Road Safety Authority “doubling down” against transparency and cooperative approach

— Release of correspondence between State bodies would be “contrary to the public interest”, RSA claims.

Officials at the Road Safety Authority have been accused of “doubling down” against transparency and a cooperative approach because they will not release correspondence between the authority and the Data Protection Commissioner.

The comments were made by Dublin-based Cllr Janet Horner (Green Party), who asked for the correspondence under Freedom of Information legislation. The authority rejected an appeal to its original rejection to release correspondence between it and the Data Protection Commissioner on the issue of the release of road collision data.

The RSA said that releasing records of contact between the two State bodies would be “contrary to the public interest” and would interfere with the current “deliberative process.”

Cllr Horner said: “I would have hoped that all the extra scrutiny recently would make them realise that they need to take a more open, transparent and cooperative approach to issues of road safety, and it is very disappointing that they appear to be doubling down on their refusal to work with public representatives and campaigning groups, who do ultimately share the aims and ambitions they are supposed to be working towards.”

In rejection of the appeal for the release of information, Michael Rowland, director of research, standards and assurance at the RSA, said: “In arriving at my decision I have had regard to the original request, the records concerned and the appeal submitted in this regard. In reviewing the matter I find that circumstances have not changed in respect of the information sought.”

“As explained in the decision dated 13 March 2024, access to correspondence or any records of contact between the Road Safety Authority and the Data Protection Commissioner is being refused as per Sections 29(1)(a) and 29(1)(b) of the FOI Act because this body of work, which began in late 2022, is still underway,” he said.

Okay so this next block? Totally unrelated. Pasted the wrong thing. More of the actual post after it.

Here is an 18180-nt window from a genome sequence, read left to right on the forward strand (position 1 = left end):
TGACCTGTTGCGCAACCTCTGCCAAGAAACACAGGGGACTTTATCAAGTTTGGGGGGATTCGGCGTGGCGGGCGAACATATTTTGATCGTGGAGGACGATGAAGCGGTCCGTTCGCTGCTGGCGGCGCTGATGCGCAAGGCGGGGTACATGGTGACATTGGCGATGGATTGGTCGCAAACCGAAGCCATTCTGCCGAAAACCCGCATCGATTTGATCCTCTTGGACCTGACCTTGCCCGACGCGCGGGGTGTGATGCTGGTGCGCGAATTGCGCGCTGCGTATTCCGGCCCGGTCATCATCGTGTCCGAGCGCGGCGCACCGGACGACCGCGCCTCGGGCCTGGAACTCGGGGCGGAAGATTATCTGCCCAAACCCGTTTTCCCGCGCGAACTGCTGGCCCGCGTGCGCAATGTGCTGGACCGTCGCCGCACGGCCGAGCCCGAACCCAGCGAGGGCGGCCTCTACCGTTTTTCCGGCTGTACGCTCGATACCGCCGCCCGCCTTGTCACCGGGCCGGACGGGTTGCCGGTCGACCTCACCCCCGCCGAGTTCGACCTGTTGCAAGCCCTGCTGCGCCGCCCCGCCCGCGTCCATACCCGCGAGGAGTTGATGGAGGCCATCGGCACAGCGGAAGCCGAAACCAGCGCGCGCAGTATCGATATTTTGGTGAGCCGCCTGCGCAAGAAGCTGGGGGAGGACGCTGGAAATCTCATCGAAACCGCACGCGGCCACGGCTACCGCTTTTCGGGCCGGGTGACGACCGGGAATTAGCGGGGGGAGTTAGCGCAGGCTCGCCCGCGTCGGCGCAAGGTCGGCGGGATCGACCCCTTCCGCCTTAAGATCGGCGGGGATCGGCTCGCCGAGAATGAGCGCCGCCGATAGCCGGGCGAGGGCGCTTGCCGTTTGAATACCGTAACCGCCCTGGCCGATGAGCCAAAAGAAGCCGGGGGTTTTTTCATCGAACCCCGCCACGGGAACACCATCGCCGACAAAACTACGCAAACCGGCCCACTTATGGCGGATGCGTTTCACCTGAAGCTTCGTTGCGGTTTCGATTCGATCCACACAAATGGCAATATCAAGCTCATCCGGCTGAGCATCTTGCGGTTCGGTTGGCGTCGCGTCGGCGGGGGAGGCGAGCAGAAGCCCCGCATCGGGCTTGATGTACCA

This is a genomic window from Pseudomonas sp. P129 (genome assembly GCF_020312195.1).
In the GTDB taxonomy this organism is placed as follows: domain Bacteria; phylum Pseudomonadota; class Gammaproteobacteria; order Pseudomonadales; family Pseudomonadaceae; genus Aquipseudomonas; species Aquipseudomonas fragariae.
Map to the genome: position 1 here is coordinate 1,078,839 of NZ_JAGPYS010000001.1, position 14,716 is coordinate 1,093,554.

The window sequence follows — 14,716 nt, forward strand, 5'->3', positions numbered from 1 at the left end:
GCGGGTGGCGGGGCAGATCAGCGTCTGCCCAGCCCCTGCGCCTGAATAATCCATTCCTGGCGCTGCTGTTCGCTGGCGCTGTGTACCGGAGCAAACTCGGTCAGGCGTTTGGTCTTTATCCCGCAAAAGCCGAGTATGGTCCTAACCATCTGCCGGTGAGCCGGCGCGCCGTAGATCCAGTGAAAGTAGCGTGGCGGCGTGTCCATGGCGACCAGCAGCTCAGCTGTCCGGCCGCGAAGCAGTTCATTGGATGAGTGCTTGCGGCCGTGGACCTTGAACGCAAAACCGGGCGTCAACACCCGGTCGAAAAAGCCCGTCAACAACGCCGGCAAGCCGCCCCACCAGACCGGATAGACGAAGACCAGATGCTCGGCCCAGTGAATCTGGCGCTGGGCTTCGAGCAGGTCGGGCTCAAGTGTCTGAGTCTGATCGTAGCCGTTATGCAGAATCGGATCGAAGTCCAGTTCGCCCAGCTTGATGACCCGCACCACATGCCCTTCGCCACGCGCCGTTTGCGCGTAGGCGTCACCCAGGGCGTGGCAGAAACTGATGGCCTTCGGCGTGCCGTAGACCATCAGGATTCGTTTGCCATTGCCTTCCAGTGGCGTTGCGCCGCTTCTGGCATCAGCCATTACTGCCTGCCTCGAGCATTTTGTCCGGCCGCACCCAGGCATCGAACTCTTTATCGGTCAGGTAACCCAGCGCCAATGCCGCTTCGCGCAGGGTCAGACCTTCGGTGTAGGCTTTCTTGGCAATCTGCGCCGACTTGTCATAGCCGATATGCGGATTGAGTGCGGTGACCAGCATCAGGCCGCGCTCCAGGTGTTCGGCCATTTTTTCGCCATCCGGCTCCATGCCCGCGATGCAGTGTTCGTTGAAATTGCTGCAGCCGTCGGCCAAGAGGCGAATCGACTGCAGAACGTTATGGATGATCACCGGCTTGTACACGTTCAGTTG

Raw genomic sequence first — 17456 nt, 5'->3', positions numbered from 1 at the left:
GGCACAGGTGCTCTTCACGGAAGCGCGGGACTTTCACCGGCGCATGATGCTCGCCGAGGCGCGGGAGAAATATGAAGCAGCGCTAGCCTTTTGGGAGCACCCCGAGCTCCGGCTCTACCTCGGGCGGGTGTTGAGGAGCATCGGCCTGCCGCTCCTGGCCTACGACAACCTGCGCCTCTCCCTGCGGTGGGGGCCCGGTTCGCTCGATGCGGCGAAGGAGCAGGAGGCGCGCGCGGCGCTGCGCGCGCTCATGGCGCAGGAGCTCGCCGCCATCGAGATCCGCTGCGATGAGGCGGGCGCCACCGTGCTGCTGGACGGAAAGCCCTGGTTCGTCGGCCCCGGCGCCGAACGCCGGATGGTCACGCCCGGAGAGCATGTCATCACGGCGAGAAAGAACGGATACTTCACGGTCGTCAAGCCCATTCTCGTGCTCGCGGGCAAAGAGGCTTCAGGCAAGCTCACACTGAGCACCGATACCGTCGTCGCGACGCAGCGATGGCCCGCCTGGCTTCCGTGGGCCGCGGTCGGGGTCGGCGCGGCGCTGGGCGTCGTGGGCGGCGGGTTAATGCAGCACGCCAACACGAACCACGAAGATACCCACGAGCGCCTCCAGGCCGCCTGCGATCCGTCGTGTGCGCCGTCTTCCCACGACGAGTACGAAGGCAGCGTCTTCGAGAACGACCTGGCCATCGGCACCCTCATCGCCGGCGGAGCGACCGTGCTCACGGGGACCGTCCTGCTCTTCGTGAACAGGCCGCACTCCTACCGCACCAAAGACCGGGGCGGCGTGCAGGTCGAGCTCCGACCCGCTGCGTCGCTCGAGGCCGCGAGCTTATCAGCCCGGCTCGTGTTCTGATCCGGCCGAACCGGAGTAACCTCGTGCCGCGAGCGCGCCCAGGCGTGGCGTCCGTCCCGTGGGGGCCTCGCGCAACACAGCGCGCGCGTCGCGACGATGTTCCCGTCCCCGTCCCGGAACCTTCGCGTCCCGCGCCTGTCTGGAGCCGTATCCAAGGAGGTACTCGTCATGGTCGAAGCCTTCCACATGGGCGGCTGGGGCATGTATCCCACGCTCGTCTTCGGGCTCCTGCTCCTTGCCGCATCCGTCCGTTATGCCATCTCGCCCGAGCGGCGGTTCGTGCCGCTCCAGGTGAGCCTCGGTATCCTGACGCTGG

“As part of the process, a consultation, being led by the Department of Transport, with the Data Protection Commissioner is taking place and the Road Safety Authority is also participating in this consultation. The records fall under the deliberative process, and releasing such records would, in the opinion of the Road Safety Authority, be detrimental to the consultations currently taking place and, therefore, would be contrary to the public interest. At present we do not have a date for completion of this body of work.”

On April 3rd, reported how the RSA hadn’t shared crash data with councils for eight years. This was followed by the airing of a Prime Time special on road safety, which included the issue.

Following the Prime Time programme, Daragh O Brien, a data protection expert who is managing director of Castlebridge, a data protection company, said, “Hiding (incorrectly) behind the GDPR is moral cowardice in the face of a road safety calamity.”

He also pointed to the Data Protection Commission statement to RTÉ’s Prime Time Investigates that said: “GDPR should not prevent the proportionate publication of crash location details, particularly where any personal data element is largely anonymised/limited in detail“.

He wrote: “What should be done now is that the RSA and LGMA [Local Government Management Agency] should stop hiding behind the apron strings of the Data Protection Commission. They should publish their Data Protection Impact Assessment and the legal advice that started all this so that it can be considered. The best way to do that is if they were to publish it as part of the process of entering in to an approved data sharing agreement under the Data Sharing and Governance Act.”

“Or they should step back, look at the data that needs to be shared to help Local Authorities address road safety, exclude unnecessary personal data from that dataset and apply some policy safeguards to prevent reidentification of individuals from the data,” he said.

O Brien added: “But what they really need to do is stop stalling and bullshitting and make a decision to share or not to share.

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